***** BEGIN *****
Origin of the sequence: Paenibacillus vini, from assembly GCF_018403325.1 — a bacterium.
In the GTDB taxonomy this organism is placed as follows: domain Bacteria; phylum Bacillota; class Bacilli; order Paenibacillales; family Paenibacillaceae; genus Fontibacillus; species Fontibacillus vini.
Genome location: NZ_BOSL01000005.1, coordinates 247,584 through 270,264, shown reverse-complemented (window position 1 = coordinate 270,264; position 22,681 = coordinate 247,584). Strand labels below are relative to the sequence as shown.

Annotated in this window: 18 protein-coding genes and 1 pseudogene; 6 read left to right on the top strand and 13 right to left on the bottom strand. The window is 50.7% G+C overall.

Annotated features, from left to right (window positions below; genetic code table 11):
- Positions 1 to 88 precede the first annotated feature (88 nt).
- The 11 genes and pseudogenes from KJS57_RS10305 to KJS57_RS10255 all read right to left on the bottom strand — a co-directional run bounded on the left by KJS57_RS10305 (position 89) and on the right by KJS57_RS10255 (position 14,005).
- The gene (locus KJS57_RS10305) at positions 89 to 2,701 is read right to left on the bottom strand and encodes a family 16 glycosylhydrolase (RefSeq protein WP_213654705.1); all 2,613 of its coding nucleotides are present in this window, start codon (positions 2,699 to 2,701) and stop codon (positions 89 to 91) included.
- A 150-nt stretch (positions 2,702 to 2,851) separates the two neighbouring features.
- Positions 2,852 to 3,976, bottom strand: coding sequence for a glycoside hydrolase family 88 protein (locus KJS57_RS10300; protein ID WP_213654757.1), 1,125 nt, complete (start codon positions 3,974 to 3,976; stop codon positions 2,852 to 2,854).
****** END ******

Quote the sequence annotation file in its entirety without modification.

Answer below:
Origin of the sequence: Paenibacillus vini, from assembly GCF_018403325.1 — a bacterium.
In the GTDB taxonomy this organism is placed as follows: domain Bacteria; phylum Bacillota; class Bacilli; order Paenibacillales; family Paenibacillaceae; genus Fontibacillus; species Fontibacillus vini.
Genome location: NZ_BOSL01000005.1, coordinates 247,584 through 270,264, shown reverse-complemented (window position 1 = coordinate 270,264; position 22,681 = coordinate 247,584). Strand labels below are relative to the sequence as shown.

Annotated in this window: 18 protein-coding genes and 1 pseudogene; 6 read left to right on the top strand and 13 right to left on the bottom strand. The window is 50.7% G+C overall.

Annotated features, from left to right (window positions below; genetic code table 11):
- Positions 1 to 88 precede the first annotated feature (88 nt).
- The 11 genes and pseudogenes from KJS57_RS10305 to KJS57_RS10255 all read right to left on the bottom strand — a co-directional run bounded on the left by KJS57_RS10305 (position 89) and on the right by KJS57_RS10255 (position 14,005).
- The gene (locus KJS57_RS10305) at positions 89 to 2,701 is read right to left on the bottom strand and encodes a family 16 glycosylhydrolase (RefSeq protein WP_213654705.1); all 2,613 of its coding nucleotides are present in this window, start codon (positions 2,699 to 2,701) and stop codon (positions 89 to 91) included.
- A 150-nt stretch (positions 2,702 to 2,851) separates the two neighbouring features.
- Positions 2,852 to 3,976, bottom strand: coding sequence for a glycoside hydrolase family 88 protein (locus KJS57_RS10300; protein ID WP_213654757.1), 1,125 nt, complete (start codon positions 3,974 to 3,976; stop codon positions 2,852 to 2,854).